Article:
- Look for general problem solvers (example: SRE): This was from the DevOps panel discussions about how to approach and acquaint DevOps for people new to the field, how to hire people, etc. There were also brief references to Google’s Site Reliability Engineer role specs, which were released and made public recently. The emphasis here was on looking more for general problem solvers and moulding them rather than looking for an experienced full-time rockstar DevOps person, especially for startups. It was more of a debate on whether one should hire a person with pure skills on the infrastructure part or get people with superior cognitive abilities. Aditya Pattawari from Browserstack summarized it in a few words, “If we are hiring 10 people for a team of DevOps, we should have 2 of them who are completely experienced and have worked on a great deal of things in infrastructure, whereas the remaining 8 can be the problem solvers with high cognitive abilities, who are quick enough to grasp teachings from the 2 experienced ones.” “Dont rely on the 2 guys to stay for long though,” he chuckled.
I was thoroughly impressed by the sheer depth of knowledge of the people around me. What personally intrigued me was their capacity to unlearn and relearn. After the talks, we spoke to some interesting people and even distributed our fancy new Artoo bookmark. A few of them had specially flown down from the across the globe for this event, and we shared and discussed our experiences.
This year’s Rootconf offered interesting insights into DevOps, food, failure, and simplicity. Look forward to more such good stuff in the future.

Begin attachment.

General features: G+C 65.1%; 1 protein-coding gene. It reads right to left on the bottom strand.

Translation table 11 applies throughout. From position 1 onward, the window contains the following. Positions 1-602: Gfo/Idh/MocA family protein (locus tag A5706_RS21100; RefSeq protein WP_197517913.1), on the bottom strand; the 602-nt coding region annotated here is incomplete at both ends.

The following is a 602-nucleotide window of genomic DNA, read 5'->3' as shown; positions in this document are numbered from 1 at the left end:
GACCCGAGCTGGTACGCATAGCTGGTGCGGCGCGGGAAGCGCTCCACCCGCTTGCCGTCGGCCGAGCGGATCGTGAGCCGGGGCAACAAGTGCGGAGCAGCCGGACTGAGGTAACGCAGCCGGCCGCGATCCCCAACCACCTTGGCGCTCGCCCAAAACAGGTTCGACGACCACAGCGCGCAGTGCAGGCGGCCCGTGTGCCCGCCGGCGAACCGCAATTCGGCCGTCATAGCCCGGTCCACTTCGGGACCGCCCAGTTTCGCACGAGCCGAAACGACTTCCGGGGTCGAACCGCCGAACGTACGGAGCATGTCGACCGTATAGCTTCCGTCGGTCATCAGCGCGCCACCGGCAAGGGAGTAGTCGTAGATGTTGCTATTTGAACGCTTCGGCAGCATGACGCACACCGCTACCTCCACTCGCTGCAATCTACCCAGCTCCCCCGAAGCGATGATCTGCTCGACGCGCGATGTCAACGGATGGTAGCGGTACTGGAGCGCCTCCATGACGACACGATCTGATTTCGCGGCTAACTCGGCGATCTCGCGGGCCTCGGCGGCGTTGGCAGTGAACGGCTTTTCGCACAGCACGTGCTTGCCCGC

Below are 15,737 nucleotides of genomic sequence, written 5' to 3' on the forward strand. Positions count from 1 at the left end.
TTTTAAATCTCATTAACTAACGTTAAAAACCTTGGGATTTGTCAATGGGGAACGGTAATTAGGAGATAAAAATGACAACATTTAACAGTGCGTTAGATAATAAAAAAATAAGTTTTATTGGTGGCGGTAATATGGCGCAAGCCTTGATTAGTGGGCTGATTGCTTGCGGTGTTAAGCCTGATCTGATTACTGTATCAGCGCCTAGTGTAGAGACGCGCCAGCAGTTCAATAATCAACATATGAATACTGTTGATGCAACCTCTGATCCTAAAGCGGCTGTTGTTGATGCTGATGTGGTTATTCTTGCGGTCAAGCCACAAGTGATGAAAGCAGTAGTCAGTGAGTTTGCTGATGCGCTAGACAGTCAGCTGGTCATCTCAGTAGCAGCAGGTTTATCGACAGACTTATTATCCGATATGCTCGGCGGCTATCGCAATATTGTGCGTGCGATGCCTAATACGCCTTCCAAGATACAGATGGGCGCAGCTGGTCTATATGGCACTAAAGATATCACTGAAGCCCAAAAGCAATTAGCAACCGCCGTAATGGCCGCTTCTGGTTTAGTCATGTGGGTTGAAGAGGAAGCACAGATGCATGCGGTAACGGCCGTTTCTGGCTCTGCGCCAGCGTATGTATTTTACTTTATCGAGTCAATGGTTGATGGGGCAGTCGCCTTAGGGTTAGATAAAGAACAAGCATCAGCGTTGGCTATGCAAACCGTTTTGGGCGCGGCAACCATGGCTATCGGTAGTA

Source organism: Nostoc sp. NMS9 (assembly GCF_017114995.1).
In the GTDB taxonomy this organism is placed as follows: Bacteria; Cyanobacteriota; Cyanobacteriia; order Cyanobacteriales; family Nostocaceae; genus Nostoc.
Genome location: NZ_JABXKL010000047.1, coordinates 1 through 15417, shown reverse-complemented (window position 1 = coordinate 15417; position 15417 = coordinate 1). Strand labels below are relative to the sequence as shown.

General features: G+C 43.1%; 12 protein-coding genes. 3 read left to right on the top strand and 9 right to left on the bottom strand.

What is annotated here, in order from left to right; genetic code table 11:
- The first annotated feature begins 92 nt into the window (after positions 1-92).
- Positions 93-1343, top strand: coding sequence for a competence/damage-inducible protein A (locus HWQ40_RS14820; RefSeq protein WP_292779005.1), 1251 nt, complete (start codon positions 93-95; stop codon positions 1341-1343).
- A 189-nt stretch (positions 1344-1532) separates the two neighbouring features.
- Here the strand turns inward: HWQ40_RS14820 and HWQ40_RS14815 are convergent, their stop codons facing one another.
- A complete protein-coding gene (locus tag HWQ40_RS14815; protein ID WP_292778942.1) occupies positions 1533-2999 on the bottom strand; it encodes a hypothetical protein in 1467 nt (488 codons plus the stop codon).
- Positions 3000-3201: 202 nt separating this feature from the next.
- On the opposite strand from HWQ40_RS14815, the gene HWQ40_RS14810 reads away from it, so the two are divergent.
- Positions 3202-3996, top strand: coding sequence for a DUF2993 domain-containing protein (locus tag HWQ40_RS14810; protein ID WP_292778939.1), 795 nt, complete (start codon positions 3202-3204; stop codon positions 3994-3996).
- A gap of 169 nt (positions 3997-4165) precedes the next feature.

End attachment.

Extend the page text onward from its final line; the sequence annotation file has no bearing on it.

Inspiration from: https://rootconf.in/2016/
My personal favorite talks from the conference were:
- Crash-only software (Digital Ocean, Antoine Grondin): A talk on what crash only software is, why you want it and how to implement it, with examples from large scale deployments at DigitalOcean on how to design for graceful handling of failures.
- An extension to the chaos engineering from Netflix (Netflix, Diptanu): The talk introduces Chaos Engineering and focuses on how complex distributed systems fail in large scale internet services. It discuss patterns and various techniques for designing highly aperatiovailable and resilient distributed systems that can heal from transient failures.
- Managing the developer to ops communications (Snapdeal, Yagnik): The talk is intended to help understand how to scale operations and developers with the help of cultural and process changes that allow you to innovate faster with higher accountability and reliability.
- Continuous deployment at scale (Etsy, Premshree Pillai): Learning about optimizing everyone’s productivity and happiness while building products at scale, through software tooling and culture.
- PostgreSQL and MySQL war stories (Srihari and Colin): The first talk is about the failure scenarios we designed for the Postgres database cluster, the times when the designed system failed, and what we learnt from them. The second talk is about the MySQL ecosystem, which offers plenty of solution albeit with tradeoffs and how to look at all of the alternatives in an unbiased nature.
For the complete list of talks and videos at the Rootconf
For further reading on rootconf:
About the author:
Shrivatsa Swadi | A Mobile Engineer (Geek)
Shrivatsa is a full stack developer at Artoo who supervises and mentors the engineering team. He is passionate about using technology to bring changes on the ground, especially to benefit those outside the grid.